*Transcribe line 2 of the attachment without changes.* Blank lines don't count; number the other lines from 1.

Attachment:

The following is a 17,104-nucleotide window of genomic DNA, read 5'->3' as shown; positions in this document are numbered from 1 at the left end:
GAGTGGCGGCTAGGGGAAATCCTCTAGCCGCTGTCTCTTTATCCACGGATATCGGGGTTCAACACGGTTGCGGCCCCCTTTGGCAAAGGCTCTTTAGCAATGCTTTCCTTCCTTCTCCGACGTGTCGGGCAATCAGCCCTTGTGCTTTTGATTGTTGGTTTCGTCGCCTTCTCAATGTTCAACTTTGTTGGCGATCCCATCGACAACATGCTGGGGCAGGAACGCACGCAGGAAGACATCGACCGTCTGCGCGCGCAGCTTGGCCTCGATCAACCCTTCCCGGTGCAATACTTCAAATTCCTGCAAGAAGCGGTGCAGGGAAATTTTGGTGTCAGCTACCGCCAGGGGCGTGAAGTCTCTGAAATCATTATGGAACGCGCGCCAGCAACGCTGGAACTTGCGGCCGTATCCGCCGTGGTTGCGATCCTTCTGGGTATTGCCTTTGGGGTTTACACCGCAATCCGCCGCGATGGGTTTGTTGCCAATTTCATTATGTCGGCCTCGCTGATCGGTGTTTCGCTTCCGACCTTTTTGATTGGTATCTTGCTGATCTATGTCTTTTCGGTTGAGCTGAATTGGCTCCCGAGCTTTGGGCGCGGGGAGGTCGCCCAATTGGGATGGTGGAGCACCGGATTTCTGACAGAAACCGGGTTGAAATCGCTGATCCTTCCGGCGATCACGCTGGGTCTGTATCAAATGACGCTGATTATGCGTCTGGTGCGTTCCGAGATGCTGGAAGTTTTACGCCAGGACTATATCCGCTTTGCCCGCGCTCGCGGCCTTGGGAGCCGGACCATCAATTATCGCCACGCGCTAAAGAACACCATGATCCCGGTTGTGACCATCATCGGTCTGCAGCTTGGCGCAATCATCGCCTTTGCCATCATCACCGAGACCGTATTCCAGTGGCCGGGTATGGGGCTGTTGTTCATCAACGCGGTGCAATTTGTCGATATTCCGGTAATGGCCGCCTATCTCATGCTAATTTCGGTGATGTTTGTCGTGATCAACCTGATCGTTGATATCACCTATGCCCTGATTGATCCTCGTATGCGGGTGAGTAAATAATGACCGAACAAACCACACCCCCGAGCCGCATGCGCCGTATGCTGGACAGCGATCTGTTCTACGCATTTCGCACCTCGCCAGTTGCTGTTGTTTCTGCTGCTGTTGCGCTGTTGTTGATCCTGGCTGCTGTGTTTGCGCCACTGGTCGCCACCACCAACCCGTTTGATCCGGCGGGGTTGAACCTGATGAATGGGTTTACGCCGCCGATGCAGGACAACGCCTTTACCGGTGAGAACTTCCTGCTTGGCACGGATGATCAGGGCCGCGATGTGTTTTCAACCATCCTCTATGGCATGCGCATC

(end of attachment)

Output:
GAGTGGCGGCTAGGGGAAATCCTCTAGCCGCTGTCTCTTTATCCACGGATATCGGGGTTCAACACGGTTGCGGCCCCCTTTGGCAAAGGCTCTTTAGCAATGCTTTCCTTCCTTCTCCGACGTGTCGGGCAATCAGCCCTTGTGCTTTTGATTGTTGGTTTCGTCGCCTTCTCAATGTTCAACTTTGTTGGCGATCCCATCGACAACATGCTGGGGCAGGAACGCACGCAGGAAGACATCGACCGTCTGCGCGCGCAGCTTGGCCTCGATCAACCCTTCCCGGTGCAATACTTCAAATTCCTGCAAGAAGCGGTGCAGGGAAATTTTGGTGTCAGCTACCGCCAGGGGCGTGAAGTCTCTGAAATCATTATGGAACGCGCGCCAGCAACGCTGGAACTTGCGGCCGTATCCGCCGTGGTTGCGATCCTTCTGGGTATTGCCTTTGGGGTTTACACCGCAATCCGCCGCGATGGGTTTGTTGCCAATTTCATTATGTCGGCCTCGCTGATCGGTGTTTCGCTTCCGACCTTTTTGATTGGTATCTTGCTGATCTATGTCTTTTCGGTTGAGCTGAATTGGCTCCCGAGCTTTGGGCGCGGGGAGGTCGCCCAATTGGGATGGTGGAGCACCGGATTTCTGACAGAAACCGGGTTGAAATCGCTGATCCTTCCGGCGATCACGCTGGGTCTGTATCAAATGACGCTGATTATGCGTCTGGTGCGTTCCGAGATGCTGGAAGTTTTACGCCAGGACTATATCCGCTTTGCCCGCGCTCGCGGCCTTGGGAGCCGGACCATCAATTATCGCCACGCGCTAAAGAACACCATGATCCCGGTTGTGACCATCATCGGTCTGCAGCTTGGCGCAATCATCGCCTTTGCCATCATCACCGAGACCGTATTCCAGTGGCCGGGTATGGGGCTGTTGTTCATCAACGCGGTGCAATTTGTCGATATTCCGGTAATGGCCGCCTATCTCATGCTAATTTCGGTGATGTTTGTCGTGATCAACCTGATCGTTGATATCACCTATGCCCTGATTGATCCTCGTATGCGGGTGAGTAAATAATGACCGAACAAACCACACCCCCGAGCCGCATGCGCCGTATGCTGGACAGCGATCTGTTCTACGCATTTCGCACCTCGCCAGTTGCTGTTGTTTCTGCTGCTGTTGCGCTGTTGTTGATCCTGGCTGCTGTGTTTGCGCCACTGGTCGCCACCACCAACCCGTTTGATCCGGCGGGGTTGAACCTGATGAATGGGTTTACGCCGCCGATGCAGGACAACGCCTTTACCGGTGAGAACTTCCTGCTTGGCACGGATGATCAGGGCCGCGATGTGTTTTCAACCATCCTCTATGGCATGCGCATC